‘What a stupid idea. I bet it doesn’t even work!’ the same girl in the front shouted to anyone who would listen. Similar comments were also heard by Horace. But he would show them.
‘My machine will accurately predict any living person’s death,’ he indicated his invention with his hand.
It had been perfectly crafted and every corner had been polished. It resembled a modern computer and had an assortment of buttons and dials located all over the shell. There were also many drawers and compartments, all made with the same shining metal.
‘Now, who wants to be a volunteer?’ Horace scanned the crowd but was only met with sceptical faces. As humorous as the machine sounded to the crowd, evidently no-one was willing to take a chance, just in case it actually worked.
‘Okay then,’ Horace had one last glance over the crowd.
‘I will demonstrate.’ It took several minutes for Horace to enter all his details.
After opening several of the drawers, Horace pulled out a set of wires and attached them to his right hand. During this time, the audience remained surprisingly silent.
‘On the count of three, the day of my death will be revealed.’
The crowd did not move. Horace stood holding his breath. His palms were sweating. All he could do was shut his eyes. And wait.
‘Oh my goodness!’ someone called out.
‘What a load of rubbish!’ called another.
Horace slowly opened his eyes and read the screen. It took him several attempts to take in what he saw. The date on the machine was the same as today’s, only it said at 11pm he would die!
The audience burst into conversation. Some of them glanced nervously before whispering: ‘What a waste of time!’ It was the general opinion of the crowd and Horace knew it.
They left Horace in the hall alone with one thought. He was a failure, yet again.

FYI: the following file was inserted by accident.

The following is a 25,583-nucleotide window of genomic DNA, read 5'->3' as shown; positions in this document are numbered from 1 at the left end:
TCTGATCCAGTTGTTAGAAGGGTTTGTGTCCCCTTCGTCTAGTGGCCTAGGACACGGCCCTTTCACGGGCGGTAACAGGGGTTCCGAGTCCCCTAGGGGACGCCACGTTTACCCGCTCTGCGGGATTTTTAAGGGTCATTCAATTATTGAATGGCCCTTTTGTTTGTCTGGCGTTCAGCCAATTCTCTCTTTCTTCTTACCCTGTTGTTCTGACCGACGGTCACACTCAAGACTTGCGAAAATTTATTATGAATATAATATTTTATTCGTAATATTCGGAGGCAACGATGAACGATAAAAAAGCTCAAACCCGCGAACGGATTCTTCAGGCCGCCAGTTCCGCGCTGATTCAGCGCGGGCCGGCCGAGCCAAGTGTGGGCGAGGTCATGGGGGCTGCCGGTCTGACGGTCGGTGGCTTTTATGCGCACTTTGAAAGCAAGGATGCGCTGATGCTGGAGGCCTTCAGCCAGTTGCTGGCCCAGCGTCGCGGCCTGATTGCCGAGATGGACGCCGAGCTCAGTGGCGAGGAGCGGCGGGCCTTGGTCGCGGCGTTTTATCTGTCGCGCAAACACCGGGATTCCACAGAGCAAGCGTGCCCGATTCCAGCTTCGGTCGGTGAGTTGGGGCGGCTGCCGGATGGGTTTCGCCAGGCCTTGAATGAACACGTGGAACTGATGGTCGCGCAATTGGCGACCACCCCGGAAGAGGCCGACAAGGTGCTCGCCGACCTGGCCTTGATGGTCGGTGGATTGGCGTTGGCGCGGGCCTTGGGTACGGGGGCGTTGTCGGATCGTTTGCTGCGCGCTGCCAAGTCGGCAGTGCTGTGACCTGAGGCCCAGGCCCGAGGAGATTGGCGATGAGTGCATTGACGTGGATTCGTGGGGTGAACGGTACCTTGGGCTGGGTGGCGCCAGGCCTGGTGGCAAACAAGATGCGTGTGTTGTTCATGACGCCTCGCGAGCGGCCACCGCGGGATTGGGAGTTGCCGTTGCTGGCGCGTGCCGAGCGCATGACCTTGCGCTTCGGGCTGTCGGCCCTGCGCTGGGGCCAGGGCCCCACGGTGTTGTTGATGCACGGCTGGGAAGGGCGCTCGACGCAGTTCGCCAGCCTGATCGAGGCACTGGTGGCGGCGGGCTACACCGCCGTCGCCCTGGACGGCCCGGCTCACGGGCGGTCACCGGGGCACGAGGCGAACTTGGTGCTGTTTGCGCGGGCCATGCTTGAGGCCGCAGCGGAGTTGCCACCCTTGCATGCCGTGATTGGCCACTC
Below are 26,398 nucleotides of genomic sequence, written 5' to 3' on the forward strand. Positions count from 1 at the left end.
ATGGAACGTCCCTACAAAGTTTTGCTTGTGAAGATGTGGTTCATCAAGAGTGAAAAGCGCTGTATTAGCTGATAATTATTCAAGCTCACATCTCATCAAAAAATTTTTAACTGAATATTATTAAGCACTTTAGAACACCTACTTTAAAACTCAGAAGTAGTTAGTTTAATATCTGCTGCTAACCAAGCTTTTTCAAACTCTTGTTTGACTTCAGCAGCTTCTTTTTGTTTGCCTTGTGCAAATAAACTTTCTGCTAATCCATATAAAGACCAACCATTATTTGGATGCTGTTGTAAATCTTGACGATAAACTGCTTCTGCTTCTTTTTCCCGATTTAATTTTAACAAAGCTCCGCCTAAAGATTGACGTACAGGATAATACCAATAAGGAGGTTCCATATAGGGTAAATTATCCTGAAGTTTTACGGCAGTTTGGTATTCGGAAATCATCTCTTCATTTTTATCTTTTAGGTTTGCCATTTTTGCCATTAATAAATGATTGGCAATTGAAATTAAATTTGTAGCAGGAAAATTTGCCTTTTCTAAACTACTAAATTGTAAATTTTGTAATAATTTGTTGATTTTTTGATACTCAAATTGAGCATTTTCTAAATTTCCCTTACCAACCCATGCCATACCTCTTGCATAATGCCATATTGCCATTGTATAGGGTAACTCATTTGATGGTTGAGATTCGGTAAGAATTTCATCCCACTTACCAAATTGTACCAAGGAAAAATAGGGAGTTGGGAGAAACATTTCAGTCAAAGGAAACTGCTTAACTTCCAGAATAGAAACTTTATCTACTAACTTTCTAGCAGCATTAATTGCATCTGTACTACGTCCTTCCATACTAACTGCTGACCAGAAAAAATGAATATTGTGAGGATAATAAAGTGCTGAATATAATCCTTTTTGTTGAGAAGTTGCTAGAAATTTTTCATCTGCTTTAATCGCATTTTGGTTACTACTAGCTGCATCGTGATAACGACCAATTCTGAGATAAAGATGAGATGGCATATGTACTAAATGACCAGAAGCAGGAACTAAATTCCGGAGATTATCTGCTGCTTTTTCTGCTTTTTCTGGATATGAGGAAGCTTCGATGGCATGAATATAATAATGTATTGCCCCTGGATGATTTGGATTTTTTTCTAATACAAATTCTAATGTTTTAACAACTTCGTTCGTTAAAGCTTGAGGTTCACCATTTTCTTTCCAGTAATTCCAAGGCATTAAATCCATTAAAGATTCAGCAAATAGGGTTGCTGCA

The house was quiet, just the way Horace liked it. His spirits were low and he was puzzled about why his creation hadn’t worked because there was no way on earth that he was going to die in a matter of hours. It was nearly seven o’clock and that was Horace home for the night. At ten o’clock he would go to bed and that would be him until the following morning when he would get up as usual.
Horace picked up a nearby book and engrossed himself in it as an attempt to forget about the day’s events.
The next time Horace glanced at his watch, he was shocked to discover that it was already half past ten. Where had the time gone? Horace put down his book and wandered into the kitchen. Opening the fridge, Horace searched for something to eat, but could only find a couple of eggs and half a chocolate cake. Taking the easy option, Horace took the cake out of the fridge and searched for a knife with which to cut it. It didn’t taste very good but Horace was too busy staring into space to really notice.
His mother was right after all. He was nothing but a failure and now it felt as if the whole world knew it. Another check on his watch told Horace that it was five to eleven. Time really had flown by tonight. Suddenly an inspired thought grabbed Horace’s full attention. This thought could make Horace a success! It was so tempting. What if the Death Predictor was actually telling the truth? After all before this afternoon he had been so sure that it was working. His faith in the machine was returning. Ten seconds to eleven. Horace grabbed the knife that he had used to cut the cake.
‘I am a success!’ Horace exclaimed on the stroke of eleven.
Then blackness …